The interplay between siliciclastic and carbonate depositional systems: Maastrichtian to Danian basin-floor sediments of the mid-Norwegian More Basin

Hans Jorgen Kjoll,Ivar Midtkandal, Sverre Planke,John Millett, Ben Manton,Kresten Anderskouv


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Source-to-sink sedimentary systems associated with volcanic rifted margins serve as important archives for basin development by recording lithospheric changes affecting the depositional systems. Distinguishing between sediment transport processes and their sediment source(s) can guide the interpretation of a basin's history, and thereby inform regional paleogeographic reconstructions. In this contribution, we integrate and utilize wireline geophysical logs, detailed petrographic observations from side-wall cores, and seismic analysis to describe and decipher a Maastrichtian to Danian-aged basin-floor depositional system in the deep outer More Basin, mid-Norwegian margin. Well 6302/6-1 (Tulipan) is a spatially isolated borehole drilled in 2001 that penetrates Maastrichtian and younger strata. A succession of hitherto undescribed carbonates and sandstones in the outer More Basin was discovered. It is investigated for sediment transport, provenance, and depositional processes on the basin floor surrounded by structural highs and ridges. The strata from the lower parts form a basin-floor apron consisting of redeposited carbonate sourced from a westerly sub-aerial high. The apron transitions vertically from mixed siliciclastic and carbonate into a purely siliciclastic fan with intercalated sandstone and mudstone, providing a rare high-resolution record of how depositional environments experience a complete shift in dominant processes. The development coincides with similar latest Cretaceous-earliest Palaeocene sequences recorded south of this region (e.g., well 219/20-1) and may have been influenced by regional uplift associated with the onset of magmatism in the Northeast Atlantic. This study improves our understanding of a late, pre-breakup source-to-sink sedimentary system developed near the breakup axis of an infant ocean, and documents what is possibly the northernmost chalk deposit in the Chalk Group.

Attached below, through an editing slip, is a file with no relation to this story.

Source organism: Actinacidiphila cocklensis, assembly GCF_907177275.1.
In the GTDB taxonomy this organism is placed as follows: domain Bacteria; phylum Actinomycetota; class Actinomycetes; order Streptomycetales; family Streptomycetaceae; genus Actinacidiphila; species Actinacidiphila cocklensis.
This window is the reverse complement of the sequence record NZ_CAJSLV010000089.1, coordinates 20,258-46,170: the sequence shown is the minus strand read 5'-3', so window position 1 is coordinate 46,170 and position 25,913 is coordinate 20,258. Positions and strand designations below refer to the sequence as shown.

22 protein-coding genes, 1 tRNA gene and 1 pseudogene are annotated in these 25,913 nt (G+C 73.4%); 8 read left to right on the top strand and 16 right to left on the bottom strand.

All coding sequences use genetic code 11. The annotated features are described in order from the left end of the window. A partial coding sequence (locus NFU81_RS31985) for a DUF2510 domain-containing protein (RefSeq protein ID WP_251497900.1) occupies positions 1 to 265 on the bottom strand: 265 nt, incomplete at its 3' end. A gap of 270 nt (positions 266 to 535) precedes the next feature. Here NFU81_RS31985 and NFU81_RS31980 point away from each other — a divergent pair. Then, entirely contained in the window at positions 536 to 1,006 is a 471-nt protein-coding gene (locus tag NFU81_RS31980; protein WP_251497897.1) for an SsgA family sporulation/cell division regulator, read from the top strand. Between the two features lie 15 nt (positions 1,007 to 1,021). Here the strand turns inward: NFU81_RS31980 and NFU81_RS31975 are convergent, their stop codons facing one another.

carbonate basin-floor apron,mid-Norwegian margin,mixed carbonate-siliciclastic deposits
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